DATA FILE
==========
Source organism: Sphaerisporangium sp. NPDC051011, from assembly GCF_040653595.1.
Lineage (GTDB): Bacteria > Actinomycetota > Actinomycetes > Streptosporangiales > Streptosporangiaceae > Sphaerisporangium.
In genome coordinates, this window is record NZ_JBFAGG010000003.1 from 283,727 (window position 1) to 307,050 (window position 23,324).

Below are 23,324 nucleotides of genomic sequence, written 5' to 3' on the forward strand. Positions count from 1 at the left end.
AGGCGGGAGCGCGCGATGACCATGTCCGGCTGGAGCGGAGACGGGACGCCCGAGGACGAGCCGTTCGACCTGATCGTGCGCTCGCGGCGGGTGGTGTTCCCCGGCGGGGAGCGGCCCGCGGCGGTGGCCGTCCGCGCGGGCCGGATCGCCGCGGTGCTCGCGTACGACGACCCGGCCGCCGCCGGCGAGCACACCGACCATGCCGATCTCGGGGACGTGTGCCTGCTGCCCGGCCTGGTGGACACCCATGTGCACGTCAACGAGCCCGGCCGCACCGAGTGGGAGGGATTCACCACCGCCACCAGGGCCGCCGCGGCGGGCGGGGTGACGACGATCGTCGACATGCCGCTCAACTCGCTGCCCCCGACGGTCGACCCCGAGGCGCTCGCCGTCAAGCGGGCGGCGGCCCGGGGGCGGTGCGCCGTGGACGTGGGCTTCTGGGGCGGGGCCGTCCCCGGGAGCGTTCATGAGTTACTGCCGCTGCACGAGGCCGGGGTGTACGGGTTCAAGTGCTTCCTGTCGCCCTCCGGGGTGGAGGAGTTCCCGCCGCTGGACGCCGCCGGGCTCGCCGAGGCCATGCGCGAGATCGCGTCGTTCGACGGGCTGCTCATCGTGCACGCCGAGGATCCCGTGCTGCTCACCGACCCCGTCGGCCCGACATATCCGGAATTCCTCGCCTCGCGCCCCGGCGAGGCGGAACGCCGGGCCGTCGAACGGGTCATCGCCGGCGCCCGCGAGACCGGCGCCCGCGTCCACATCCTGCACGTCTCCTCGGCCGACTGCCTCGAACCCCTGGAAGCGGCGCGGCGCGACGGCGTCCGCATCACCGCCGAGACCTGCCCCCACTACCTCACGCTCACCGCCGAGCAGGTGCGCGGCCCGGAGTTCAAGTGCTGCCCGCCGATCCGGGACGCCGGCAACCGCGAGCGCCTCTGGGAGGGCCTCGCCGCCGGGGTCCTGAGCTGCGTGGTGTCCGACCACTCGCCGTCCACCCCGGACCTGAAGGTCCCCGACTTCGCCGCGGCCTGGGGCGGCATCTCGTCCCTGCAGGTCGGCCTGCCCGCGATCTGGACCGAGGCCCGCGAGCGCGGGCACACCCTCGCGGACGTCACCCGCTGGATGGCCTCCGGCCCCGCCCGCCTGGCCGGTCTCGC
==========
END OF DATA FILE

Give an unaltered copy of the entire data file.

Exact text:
Source organism: Sphaerisporangium sp. NPDC051011, from assembly GCF_040653595.1.
Lineage (GTDB): Bacteria > Actinomycetota > Actinomycetes > Streptosporangiales > Streptosporangiaceae > Sphaerisporangium.
In genome coordinates, this window is record NZ_JBFAGG010000003.1 from 283,727 (window position 1) to 307,050 (window position 23,324).

Below are 23,324 nucleotides of genomic sequence, written 5' to 3' on the forward strand. Positions count from 1 at the left end.
AGGCGGGAGCGCGCGATGACCATGTCCGGCTGGAGCGGAGACGGGACGCCCGAGGACGAGCCGTTCGACCTGATCGTGCGCTCGCGGCGGGTGGTGTTCCCCGGCGGGGAGCGGCCCGCGGCGGTGGCCGTCCGCGCGGGCCGGATCGCCGCGGTGCTCGCGTACGACGACCCGGCCGCCGCCGGCGAGCACACCGACCATGCCGATCTCGGGGACGTGTGCCTGCTGCCCGGCCTGGTGGACACCCATGTGCACGTCAACGAGCCCGGCCGCACCGAGTGGGAGGGATTCACCACCGCCACCAGGGCCGCCGCGGCGGGCGGGGTGACGACGATCGTCGACATGCCGCTCAACTCGCTGCCCCCGACGGTCGACCCCGAGGCGCTCGCCGTCAAGCGGGCGGCGGCCCGGGGGCGGTGCGCCGTGGACGTGGGCTTCTGGGGCGGGGCCGTCCCCGGGAGCGTTCATGAGTTACTGCCGCTGCACGAGGCCGGGGTGTACGGGTTCAAGTGCTTCCTGTCGCCCTCCGGGGTGGAGGAGTTCCCGCCGCTGGACGCCGCCGGGCTCGCCGAGGCCATGCGCGAGATCGCGTCGTTCGACGGGCTGCTCATCGTGCACGCCGAGGATCCCGTGCTGCTCACCGACCCCGTCGGCCCGACATATCCGGAATTCCTCGCCTCGCGCCCCGGCGAGGCGGAACGCCGGGCCGTCGAACGGGTCATCGCCGGCGCCCGCGAGACCGGCGCCCGCGTCCACATCCTGCACGTCTCCTCGGCCGACTGCCTCGAACCCCTGGAAGCGGCGCGGCGCGACGGCGTCCGCATCACCGCCGAGACCTGCCCCCACTACCTCACGCTCACCGCCGAGCAGGTGCGCGGCCCGGAGTTCAAGTGCTGCCCGCCGATCCGGGACGCCGGCAACCGCGAGCGCCTCTGGGAGGGCCTCGCCGCCGGGGTCCTGAGCTGCGTGGTGTCCGACCACTCGCCGTCCACCCCGGACCTGAAGGTCCCCGACTTCGCCGCGGCCTGGGGCGGCATCTCGTCCCTGCAGGTCGGCCTGCCCGCGATCTGGACCGAGGCCCGCGAGCGCGGGCACACCCTCGCGGACGTCACCCGCTGGATGGCCTCCGGCCCCGCCCGCCTGGCCGGTCTCGC